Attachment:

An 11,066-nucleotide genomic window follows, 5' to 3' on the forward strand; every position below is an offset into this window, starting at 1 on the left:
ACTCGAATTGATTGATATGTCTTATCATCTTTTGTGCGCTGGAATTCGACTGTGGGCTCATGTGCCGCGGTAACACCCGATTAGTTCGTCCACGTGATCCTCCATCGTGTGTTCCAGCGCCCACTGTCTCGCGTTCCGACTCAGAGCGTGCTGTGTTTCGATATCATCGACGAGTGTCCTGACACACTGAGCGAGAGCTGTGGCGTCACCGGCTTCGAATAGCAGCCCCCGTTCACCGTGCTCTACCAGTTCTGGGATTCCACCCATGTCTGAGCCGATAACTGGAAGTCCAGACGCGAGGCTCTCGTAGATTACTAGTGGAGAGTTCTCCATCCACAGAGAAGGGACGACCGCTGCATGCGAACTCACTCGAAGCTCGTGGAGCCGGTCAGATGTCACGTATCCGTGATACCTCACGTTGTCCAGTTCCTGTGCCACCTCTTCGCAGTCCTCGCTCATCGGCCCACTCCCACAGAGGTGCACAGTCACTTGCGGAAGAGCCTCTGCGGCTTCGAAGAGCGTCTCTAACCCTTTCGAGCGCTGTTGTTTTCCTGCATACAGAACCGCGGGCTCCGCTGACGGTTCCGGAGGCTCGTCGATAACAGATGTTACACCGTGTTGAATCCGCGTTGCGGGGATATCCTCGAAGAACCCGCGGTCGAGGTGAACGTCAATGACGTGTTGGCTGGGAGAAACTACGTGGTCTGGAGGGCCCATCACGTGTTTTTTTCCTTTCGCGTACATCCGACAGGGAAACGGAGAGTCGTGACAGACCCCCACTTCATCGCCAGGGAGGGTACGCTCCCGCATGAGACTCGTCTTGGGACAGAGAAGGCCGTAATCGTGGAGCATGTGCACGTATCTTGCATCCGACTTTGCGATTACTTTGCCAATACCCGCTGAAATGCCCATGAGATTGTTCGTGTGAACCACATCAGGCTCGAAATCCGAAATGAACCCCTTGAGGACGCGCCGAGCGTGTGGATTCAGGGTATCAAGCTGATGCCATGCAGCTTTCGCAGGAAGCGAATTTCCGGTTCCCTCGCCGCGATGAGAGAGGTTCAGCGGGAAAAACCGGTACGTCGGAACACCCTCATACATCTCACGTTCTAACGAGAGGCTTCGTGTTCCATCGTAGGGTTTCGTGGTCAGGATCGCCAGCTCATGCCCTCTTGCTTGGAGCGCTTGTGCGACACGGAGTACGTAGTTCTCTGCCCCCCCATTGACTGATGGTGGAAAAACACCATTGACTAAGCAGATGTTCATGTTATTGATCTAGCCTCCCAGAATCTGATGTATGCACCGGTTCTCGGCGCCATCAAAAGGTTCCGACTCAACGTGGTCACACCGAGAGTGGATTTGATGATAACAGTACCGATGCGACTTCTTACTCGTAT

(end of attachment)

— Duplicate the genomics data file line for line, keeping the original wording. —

An 11,066-nucleotide genomic window follows, 5' to 3' on the forward strand; every position below is an offset into this window, starting at 1 on the left:
ACTCGAATTGATTGATATGTCTTATCATCTTTTGTGCGCTGGAATTCGACTGTGGGCTCATGTGCCGCGGTAACACCCGATTAGTTCGTCCACGTGATCCTCCATCGTGTGTTCCAGCGCCCACTGTCTCGCGTTCCGACTCAGAGCGTGCTGTGTTTCGATATCATCGACGAGTGTCCTGACACACTGAGCGAGAGCTGTGGCGTCACCGGCTTCGAATAGCAGCCCCCGTTCACCGTGCTCTACCAGTTCTGGGATTCCACCCATGTCTGAGCCGATAACTGGAAGTCCAGACGCGAGGCTCTCGTAGATTACTAGTGGAGAGTTCTCCATCCACAGAGAAGGGACGACCGCTGCATGCGAACTCACTCGAAGCTCGTGGAGCCGGTCAGATGTCACGTATCCGTGATACCTCACGTTGTCCAGTTCCTGTGCCACCTCTTCGCAGTCCTCGCTCATCGGCCCACTCCCACAGAGGTGCACAGTCACTTGCGGAAGAGCCTCTGCGGCTTCGAAGAGCGTCTCTAACCCTTTCGAGCGCTGTTGTTTTCCTGCATACAGAACCGCGGGCTCCGCTGACGGTTCCGGAGGCTCGTCGATAACAGATGTTACACCGTGTTGAATCCGCGTTGCGGGGATATCCTCGAAGAACCCGCGGTCGAGGTGAACGTCAATGACGTGTTGGCTGGGAGAAACTACGTGGTCTGGAGGGCCCATCACGTGTTTTTTTCCTTTCGCGTACATCCGACAGGGAAACGGAGAGTCGTGACAGACCCCCACTTCATCGCCAGGGAGGGTACGCTCCCGCATGAGACTCGTCTTGGGACAGAGAAGGCCGTAATCGTGGAGCATGTGCACGTATCTTGCATCCGACTTTGCGATTACTTTGCCAATACCCGCTGAAATGCCCATGAGATTGTTCGTGTGAACCACATCAGGCTCGAAATCCGAAATGAACCCCTTGAGGACGCGCCGAGCGTGTGGATTCAGGGTATCAAGCTGATGCCATGCAGCTTTCGCAGGAAGCGAATTTCCGGTTCCCTCGCCGCGATGAGAGAGGTTCAGCGGGAAAAACCGGTACGTCGGAACACCCTCATACATCTCACGTTCTAACGAGAGGCTTCGTGTTCCATCGTAGGGTTTCGTGGTCAGGATCGCCAGCTCATGCCCTCTTGCTTGGAGCGCTTGTGCGACACGGAGTACGTAGTTCTCTGCCCCCCCATTGACTGATGGTGGAAAAACACCATTGACTAAGCAGATGTTCATGTTATTGATCTAGCCTCCCAGAATCTGATGTATGCACCGGTTCTCGGCGCCATCAAAAGGTTCCGACTCAACGTGGTCACACCGAGAGTGGATTTGATGATAACAGTACCGATGCGACTTCTTACTCGTAT